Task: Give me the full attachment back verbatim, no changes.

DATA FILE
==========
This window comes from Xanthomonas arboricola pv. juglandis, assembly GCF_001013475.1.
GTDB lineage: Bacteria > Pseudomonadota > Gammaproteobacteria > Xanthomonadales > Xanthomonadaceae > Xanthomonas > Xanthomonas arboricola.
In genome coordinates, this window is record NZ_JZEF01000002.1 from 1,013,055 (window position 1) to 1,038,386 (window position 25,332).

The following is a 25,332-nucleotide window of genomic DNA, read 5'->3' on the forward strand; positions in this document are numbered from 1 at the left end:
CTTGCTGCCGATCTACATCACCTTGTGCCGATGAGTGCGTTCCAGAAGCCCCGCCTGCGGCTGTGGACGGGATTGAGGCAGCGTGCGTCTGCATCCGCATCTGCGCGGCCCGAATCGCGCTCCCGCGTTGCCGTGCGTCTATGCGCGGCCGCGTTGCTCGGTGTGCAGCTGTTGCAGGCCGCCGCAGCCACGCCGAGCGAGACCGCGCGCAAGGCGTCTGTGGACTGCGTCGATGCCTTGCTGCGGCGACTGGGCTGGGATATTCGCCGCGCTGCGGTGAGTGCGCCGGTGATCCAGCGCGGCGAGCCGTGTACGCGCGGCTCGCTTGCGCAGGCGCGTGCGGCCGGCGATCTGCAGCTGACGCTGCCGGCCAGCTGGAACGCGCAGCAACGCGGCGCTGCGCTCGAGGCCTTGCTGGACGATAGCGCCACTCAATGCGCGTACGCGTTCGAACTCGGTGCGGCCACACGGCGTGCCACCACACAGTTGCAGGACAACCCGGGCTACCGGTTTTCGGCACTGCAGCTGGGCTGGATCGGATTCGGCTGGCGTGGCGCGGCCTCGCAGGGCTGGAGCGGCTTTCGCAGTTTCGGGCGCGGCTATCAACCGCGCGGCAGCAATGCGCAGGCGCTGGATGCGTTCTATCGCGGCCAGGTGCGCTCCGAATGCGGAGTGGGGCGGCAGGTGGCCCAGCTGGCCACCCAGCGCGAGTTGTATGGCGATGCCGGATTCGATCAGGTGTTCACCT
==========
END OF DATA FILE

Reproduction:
This window comes from Xanthomonas arboricola pv. juglandis, assembly GCF_001013475.1.
GTDB lineage: Bacteria > Pseudomonadota > Gammaproteobacteria > Xanthomonadales > Xanthomonadaceae > Xanthomonas > Xanthomonas arboricola.
In genome coordinates, this window is record NZ_JZEF01000002.1 from 1,013,055 (window position 1) to 1,038,386 (window position 25,332).

The following is a 25,332-nucleotide window of genomic DNA, read 5'->3' on the forward strand; positions in this document are numbered from 1 at the left end:
CTTGCTGCCGATCTACATCACCTTGTGCCGATGAGTGCGTTCCAGAAGCCCCGCCTGCGGCTGTGGACGGGATTGAGGCAGCGTGCGTCTGCATCCGCATCTGCGCGGCCCGAATCGCGCTCCCGCGTTGCCGTGCGTCTATGCGCGGCCGCGTTGCTCGGTGTGCAGCTGTTGCAGGCCGCCGCAGCCACGCCGAGCGAGACCGCGCGCAAGGCGTCTGTGGACTGCGTCGATGCCTTGCTGCGGCGACTGGGCTGGGATATTCGCCGCGCTGCGGTGAGTGCGCCGGTGATCCAGCGCGGCGAGCCGTGTACGCGCGGCTCGCTTGCGCAGGCGCGTGCGGCCGGCGATCTGCAGCTGACGCTGCCGGCCAGCTGGAACGCGCAGCAACGCGGCGCTGCGCTCGAGGCCTTGCTGGACGATAGCGCCACTCAATGCGCGTACGCGTTCGAACTCGGTGCGGCCACACGGCGTGCCACCACACAGTTGCAGGACAACCCGGGCTACCGGTTTTCGGCACTGCAGCTGGGCTGGATCGGATTCGGCTGGCGTGGCGCGGCCTCGCAGGGCTGGAGCGGCTTTCGCAGTTTCGGGCGCGGCTATCAACCGCGCGGCAGCAATGCGCAGGCGCTGGATGCGTTCTATCGCGGCCAGGTGCGCTCCGAATGCGGAGTGGGGCGGCAGGTGGCCCAGCTGGCCACCCAGCGCGAGTTGTATGGCGATGCCGGATTCGATCAGGTGTTCACCT